In the 6- and 12-month follow-up questionnaires, participants were asked: “Have you had an appointment with a GP or psychiatrist to talk about your mental health in the past 6 months?” A positive response to this question at either time point was defined as help-seeking. In order to examine help-seeking in misdiagnosed individuals, only those who were identified as misdiagnosed within outcome 1 were included in the analysis.



Raw data processing and feature engineering were performed in R (version 3.6.3; R Core Team) [30]. Subsequent analyses and modeling were carried out using Python (version 3.9.7; Python Software Foundation) [31]. Main libraries used included Pandas (version 1.5.2; Pandas Development Team) [32] and NumPy version 1.23.5 [33] for data manipulation; scikit-learn version 1.0.2 [34], XGBoost (version 1.6.1; The XGBoost Contributors) [35], and SHAP version 0.41.0 [36] for modeling and interpretation; and Seaborn version 0.12.1 [37] and Matplotlib version 3.6.2 [38] for plotting.

Data Preparation

Prior to analysis, constant and duplicate variables were removed. Answers to questions examining the same symptom or construct were concatenated, and new features were created to represent these aggregated answers. Missing data were imputed where possible (for example, the answer to the question asking “Has anyone suggested you drink less?“ was set to 0 for participants who had indicated they do not drink), and otherwise remained nonrandomly missing. Categorical variables were 1-hot encoded, that is, unique dummy variables were created where the presence of each category was denoted by “1,” and its absence was represented by “0.”

Modeling and Interpretation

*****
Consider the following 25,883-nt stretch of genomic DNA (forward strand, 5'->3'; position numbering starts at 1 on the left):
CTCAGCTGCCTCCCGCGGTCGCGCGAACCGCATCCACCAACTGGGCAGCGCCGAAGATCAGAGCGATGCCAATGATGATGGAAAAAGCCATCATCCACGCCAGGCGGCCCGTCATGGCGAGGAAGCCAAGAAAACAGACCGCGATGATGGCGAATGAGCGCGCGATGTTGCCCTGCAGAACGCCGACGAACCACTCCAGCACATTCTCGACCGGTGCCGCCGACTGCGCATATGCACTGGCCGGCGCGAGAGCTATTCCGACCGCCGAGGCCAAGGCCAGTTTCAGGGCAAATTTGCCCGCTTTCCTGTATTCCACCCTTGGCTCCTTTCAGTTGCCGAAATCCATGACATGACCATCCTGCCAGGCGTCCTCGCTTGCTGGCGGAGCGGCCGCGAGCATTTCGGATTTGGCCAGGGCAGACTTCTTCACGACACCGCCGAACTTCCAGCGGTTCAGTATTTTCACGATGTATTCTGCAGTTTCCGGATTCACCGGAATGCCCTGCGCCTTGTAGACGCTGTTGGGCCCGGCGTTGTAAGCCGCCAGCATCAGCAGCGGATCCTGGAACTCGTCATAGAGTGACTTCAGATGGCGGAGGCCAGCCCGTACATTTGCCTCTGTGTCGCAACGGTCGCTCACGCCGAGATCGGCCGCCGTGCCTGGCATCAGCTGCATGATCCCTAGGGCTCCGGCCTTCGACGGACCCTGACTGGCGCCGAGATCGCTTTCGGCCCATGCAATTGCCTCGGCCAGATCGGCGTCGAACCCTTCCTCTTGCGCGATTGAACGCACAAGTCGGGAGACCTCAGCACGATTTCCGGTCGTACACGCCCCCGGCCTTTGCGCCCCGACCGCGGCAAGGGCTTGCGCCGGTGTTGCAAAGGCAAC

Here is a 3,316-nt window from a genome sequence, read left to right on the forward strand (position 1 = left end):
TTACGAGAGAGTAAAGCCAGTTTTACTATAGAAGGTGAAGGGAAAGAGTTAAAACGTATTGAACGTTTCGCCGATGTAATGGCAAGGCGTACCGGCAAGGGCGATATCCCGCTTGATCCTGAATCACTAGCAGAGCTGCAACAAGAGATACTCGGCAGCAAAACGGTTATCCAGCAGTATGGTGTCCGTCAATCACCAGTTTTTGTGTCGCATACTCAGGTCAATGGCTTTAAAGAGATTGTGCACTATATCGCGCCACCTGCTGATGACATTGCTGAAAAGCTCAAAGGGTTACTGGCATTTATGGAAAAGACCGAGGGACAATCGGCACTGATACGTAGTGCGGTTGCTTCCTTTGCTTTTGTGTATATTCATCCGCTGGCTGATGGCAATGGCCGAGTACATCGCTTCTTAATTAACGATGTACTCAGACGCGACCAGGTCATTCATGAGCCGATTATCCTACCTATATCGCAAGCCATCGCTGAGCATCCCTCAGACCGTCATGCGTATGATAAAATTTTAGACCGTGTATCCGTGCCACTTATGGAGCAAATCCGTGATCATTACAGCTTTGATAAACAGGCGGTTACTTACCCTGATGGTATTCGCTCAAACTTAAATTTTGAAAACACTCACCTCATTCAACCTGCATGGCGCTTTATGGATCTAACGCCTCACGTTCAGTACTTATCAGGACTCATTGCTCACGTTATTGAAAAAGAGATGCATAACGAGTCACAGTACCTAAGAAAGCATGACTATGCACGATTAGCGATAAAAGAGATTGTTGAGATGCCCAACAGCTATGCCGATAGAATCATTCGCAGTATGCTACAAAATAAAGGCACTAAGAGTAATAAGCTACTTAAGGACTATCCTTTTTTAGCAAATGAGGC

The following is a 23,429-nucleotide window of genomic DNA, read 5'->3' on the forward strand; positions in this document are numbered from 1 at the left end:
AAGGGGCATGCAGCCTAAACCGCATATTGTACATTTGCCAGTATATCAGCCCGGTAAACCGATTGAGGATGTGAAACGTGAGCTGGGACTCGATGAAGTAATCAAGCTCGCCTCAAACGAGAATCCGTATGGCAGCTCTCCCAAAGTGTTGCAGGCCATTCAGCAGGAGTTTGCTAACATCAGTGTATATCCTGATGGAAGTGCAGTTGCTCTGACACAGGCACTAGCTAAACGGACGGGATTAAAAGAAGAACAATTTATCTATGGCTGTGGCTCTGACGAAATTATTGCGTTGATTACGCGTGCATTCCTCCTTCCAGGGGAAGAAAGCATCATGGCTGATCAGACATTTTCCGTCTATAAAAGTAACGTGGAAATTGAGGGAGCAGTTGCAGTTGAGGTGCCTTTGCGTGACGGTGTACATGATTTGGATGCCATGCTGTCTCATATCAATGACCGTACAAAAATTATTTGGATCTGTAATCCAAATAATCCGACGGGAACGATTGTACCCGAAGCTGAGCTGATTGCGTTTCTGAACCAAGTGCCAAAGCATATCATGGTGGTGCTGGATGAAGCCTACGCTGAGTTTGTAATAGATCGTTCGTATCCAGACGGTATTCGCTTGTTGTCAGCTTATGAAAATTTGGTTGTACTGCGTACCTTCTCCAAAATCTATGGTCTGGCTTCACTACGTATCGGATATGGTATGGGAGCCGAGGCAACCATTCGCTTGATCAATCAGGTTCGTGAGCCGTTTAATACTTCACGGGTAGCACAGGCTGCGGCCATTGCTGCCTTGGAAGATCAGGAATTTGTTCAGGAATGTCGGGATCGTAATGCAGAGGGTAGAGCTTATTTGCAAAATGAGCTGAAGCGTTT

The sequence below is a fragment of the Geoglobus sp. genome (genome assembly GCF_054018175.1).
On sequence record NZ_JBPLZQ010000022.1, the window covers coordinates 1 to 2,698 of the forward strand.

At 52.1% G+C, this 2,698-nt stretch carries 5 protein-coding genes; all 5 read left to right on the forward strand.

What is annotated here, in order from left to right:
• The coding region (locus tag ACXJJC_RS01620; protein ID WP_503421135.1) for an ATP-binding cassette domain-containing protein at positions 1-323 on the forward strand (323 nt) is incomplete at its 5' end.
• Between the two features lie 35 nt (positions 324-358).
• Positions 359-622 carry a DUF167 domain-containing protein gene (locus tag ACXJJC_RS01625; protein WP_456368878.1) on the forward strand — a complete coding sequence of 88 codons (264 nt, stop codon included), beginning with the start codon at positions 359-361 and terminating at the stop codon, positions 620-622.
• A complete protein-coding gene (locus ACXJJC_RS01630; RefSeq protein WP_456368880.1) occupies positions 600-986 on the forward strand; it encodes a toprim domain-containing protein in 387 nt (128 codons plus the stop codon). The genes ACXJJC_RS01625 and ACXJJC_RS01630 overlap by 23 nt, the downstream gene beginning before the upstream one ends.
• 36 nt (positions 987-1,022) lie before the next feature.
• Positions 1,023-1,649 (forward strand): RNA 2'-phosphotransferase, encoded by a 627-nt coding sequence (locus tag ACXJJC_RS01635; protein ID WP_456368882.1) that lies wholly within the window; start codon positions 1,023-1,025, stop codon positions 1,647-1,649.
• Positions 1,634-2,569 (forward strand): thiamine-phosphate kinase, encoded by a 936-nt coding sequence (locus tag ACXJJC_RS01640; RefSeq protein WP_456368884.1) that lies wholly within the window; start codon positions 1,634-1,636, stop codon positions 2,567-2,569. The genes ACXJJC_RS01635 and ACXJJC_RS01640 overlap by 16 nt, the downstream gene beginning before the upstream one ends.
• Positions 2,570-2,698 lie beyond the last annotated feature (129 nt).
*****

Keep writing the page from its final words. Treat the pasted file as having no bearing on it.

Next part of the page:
This analysis aimed to develop predictive models to identify variables influencing (1) misdiagnosis and (2) help-seeking behavior in participants who were identified as potentially misdiagnosed. A decision tree–based machine learning algorithm Extreme Gradient Boosting (XGBoost) [35] was chosen to train the classification models due to being robust to outliers, agnostic to data distribution, having the ability to handle nonrandom missing data, offering good predictive power, and due to it allowing for good model interpretability. Repeated nested cross-validation (rNCV) was used for model training and evaluation to obtain accurate estimates of model performance in unseen data. rNCV relies on performing a k-fold cross-validation (CV) within each round of another CV. This allows for model-specific hyperparameter optimization in the inner loop, with the final model being trained using the best-performing set of parameters, and later evaluated in the outer loop of rNCV. For this analysis, a 4-fold stratified CV was used in both the inner and outer loops, where 3 of the folds acted as a training set and 1 as a test set. Tuned model parameters included the number of estimators (1 to 100), shrinkage rate (0.1 to 0.3) to prevent overfitting, and tree depth (1 or 2) to allow for first-order interactions between predictors. The training was repeated 100 times, generating a total of 400 models for each of the objectives. Generalized model performance was evaluated by calculating the area under the receiver operating characteristic curve (AUC). The classification cutoff was optimized for the Youden index [39] to balance the true positive and true negative rates and offset potential imbalances between classes. SHAP (Shapley additive explanations) analysis [36], which combines local interpretable model–agnostic explanations (LIME) [40] and Shapley sampling values [41] approaches, was used for model interpretation. Feature occurrence frequency was calculated as the percentage of the models that incorporated a given feature to generate predictions. Reported results represent mean and SD values across the rNCV models.